Alexandria Ocasio-Cortez’s makeup routine reflects the enduring power of lipstick
Markets rise and fall, but lipstick has been inextricably linked to women’s power, potential and identity through the constant work of the cosmetics industry and media. Whether sheer, gloss, pearl or matte, this one small product has been a symbolic and measurable constant of consumer and popular culture. …
It was not always this way. At the end of World War I, lipstick-wearing was still something of a rarity among American women because of its association with sex workers. But in less than a generation, because of the exponential growth of mass media (such as film, radio and magazines), advertising, changing roles for women and the popularity of the concept of modernity, lipstick was adopted as an essential item — much like electricity or toothpaste. It became part and parcel of the whole package of being a woman in public.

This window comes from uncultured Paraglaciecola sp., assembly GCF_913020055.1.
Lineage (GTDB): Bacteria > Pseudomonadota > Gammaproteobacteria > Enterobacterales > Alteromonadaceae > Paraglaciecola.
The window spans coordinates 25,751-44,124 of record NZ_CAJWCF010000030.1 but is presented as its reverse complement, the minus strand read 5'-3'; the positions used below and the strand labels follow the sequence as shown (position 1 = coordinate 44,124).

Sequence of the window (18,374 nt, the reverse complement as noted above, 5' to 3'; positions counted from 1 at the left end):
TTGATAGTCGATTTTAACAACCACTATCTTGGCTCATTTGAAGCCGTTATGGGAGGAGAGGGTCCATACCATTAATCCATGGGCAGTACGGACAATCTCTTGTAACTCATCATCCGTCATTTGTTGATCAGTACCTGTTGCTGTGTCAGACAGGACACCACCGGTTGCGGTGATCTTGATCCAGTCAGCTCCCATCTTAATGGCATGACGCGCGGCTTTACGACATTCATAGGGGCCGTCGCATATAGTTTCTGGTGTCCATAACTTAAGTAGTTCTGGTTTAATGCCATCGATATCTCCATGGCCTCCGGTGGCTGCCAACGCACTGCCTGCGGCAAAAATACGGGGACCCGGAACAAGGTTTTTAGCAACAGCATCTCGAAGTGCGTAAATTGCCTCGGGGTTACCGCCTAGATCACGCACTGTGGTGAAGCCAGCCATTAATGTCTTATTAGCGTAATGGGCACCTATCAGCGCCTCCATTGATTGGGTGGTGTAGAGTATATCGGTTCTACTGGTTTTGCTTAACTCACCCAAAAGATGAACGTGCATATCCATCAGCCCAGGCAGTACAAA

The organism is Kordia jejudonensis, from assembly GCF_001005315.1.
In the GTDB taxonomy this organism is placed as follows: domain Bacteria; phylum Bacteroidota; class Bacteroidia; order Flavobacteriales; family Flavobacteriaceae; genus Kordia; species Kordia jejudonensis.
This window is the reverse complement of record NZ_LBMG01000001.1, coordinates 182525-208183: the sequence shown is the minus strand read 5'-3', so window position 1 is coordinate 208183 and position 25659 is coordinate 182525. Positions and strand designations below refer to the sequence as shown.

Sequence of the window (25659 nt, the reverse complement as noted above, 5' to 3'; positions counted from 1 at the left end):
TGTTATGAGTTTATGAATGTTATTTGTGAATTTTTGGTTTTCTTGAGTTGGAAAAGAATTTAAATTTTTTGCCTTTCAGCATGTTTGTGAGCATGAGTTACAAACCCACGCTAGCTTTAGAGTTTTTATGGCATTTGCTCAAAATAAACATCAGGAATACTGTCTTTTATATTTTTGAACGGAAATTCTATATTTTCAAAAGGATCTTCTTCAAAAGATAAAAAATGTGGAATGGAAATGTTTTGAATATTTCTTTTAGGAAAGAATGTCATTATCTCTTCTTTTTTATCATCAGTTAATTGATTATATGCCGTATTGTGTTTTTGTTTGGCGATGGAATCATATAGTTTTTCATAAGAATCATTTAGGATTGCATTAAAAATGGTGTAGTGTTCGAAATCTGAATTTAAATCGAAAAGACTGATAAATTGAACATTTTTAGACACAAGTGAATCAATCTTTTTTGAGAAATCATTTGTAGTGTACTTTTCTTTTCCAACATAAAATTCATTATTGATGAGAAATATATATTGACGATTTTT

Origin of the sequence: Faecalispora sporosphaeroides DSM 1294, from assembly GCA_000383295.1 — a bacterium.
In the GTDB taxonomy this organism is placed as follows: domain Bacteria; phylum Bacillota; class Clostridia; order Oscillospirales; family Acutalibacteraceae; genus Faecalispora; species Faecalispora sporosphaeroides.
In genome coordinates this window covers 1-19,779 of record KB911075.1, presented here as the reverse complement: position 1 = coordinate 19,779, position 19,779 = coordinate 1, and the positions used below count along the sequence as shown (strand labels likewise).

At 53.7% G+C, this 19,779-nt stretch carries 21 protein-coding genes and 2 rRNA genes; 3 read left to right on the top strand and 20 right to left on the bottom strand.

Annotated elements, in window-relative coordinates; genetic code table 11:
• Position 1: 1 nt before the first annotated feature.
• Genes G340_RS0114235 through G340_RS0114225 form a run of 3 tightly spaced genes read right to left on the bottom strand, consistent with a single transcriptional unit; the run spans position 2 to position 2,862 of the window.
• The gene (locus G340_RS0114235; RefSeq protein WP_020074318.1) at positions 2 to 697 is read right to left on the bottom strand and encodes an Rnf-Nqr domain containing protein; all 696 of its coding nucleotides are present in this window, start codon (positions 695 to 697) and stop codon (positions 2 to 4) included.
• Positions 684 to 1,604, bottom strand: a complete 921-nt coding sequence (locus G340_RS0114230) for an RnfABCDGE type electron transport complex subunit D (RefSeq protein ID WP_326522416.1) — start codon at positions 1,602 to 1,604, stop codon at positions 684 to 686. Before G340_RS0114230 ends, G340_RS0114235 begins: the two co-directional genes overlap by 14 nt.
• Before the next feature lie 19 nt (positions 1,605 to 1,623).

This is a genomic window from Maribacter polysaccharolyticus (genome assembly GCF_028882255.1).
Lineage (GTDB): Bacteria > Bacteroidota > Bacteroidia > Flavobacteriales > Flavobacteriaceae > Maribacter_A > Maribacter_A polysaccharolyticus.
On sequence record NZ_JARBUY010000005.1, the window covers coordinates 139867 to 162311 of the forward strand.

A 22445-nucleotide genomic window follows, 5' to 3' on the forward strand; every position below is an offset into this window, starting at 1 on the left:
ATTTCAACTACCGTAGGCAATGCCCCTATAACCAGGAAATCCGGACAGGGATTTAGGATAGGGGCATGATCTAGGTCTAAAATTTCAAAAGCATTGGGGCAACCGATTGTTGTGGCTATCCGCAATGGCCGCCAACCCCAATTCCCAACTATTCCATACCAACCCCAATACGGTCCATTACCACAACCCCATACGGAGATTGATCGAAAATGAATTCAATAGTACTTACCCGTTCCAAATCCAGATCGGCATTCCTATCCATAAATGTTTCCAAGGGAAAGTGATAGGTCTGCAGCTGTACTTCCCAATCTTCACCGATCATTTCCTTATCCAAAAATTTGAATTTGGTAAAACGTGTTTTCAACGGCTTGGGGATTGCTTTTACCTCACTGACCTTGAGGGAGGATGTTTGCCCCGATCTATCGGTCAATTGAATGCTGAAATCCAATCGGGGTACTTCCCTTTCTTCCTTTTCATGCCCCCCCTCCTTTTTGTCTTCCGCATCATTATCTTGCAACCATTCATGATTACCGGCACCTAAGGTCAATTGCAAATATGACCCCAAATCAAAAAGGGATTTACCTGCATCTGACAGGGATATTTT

By Ilise S. Carter